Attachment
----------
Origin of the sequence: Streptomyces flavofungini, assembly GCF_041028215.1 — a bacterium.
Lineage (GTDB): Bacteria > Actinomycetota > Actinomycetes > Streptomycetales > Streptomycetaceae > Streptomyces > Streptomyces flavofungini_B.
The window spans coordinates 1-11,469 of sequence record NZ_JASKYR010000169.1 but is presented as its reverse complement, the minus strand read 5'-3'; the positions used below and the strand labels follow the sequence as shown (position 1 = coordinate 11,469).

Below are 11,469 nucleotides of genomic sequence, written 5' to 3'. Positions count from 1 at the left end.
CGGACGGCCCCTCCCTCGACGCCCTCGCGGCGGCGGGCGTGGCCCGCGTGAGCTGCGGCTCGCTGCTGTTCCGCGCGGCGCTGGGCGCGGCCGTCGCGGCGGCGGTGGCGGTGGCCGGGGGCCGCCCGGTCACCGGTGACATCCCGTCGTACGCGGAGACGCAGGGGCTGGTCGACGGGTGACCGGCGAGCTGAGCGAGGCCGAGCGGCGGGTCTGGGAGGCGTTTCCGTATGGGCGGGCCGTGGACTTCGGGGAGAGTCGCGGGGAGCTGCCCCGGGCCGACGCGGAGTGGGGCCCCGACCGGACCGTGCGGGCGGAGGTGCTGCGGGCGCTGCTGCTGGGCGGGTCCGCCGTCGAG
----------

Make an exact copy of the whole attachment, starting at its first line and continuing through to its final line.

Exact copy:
Origin of the sequence: Streptomyces flavofungini, assembly GCF_041028215.1 — a bacterium.
Lineage (GTDB): Bacteria > Actinomycetota > Actinomycetes > Streptomycetales > Streptomycetaceae > Streptomyces > Streptomyces flavofungini_B.
The window spans coordinates 1-11,469 of sequence record NZ_JASKYR010000169.1 but is presented as its reverse complement, the minus strand read 5'-3'; the positions used below and the strand labels follow the sequence as shown (position 1 = coordinate 11,469).

Below are 11,469 nucleotides of genomic sequence, written 5' to 3'. Positions count from 1 at the left end.
CGGACGGCCCCTCCCTCGACGCCCTCGCGGCGGCGGGCGTGGCCCGCGTGAGCTGCGGCTCGCTGCTGTTCCGCGCGGCGCTGGGCGCGGCCGTCGCGGCGGCGGTGGCGGTGGCCGGGGGCCGCCCGGTCACCGGTGACATCCCGTCGTACGCGGAGACGCAGGGGCTGGTCGACGGGTGACCGGCGAGCTGAGCGAGGCCGAGCGGCGGGTCTGGGAGGCGTTTCCGTATGGGCGGGCCGTGGACTTCGGGGAGAGTCGCGGGGAGCTGCCCCGGGCCGACGCGGAGTGGGGCCCCGACCGGACCGTGCGGGCGGAGGTGCTGCGGGCGCTGCTGCTGGGCGGGTCCGCCGTCGAG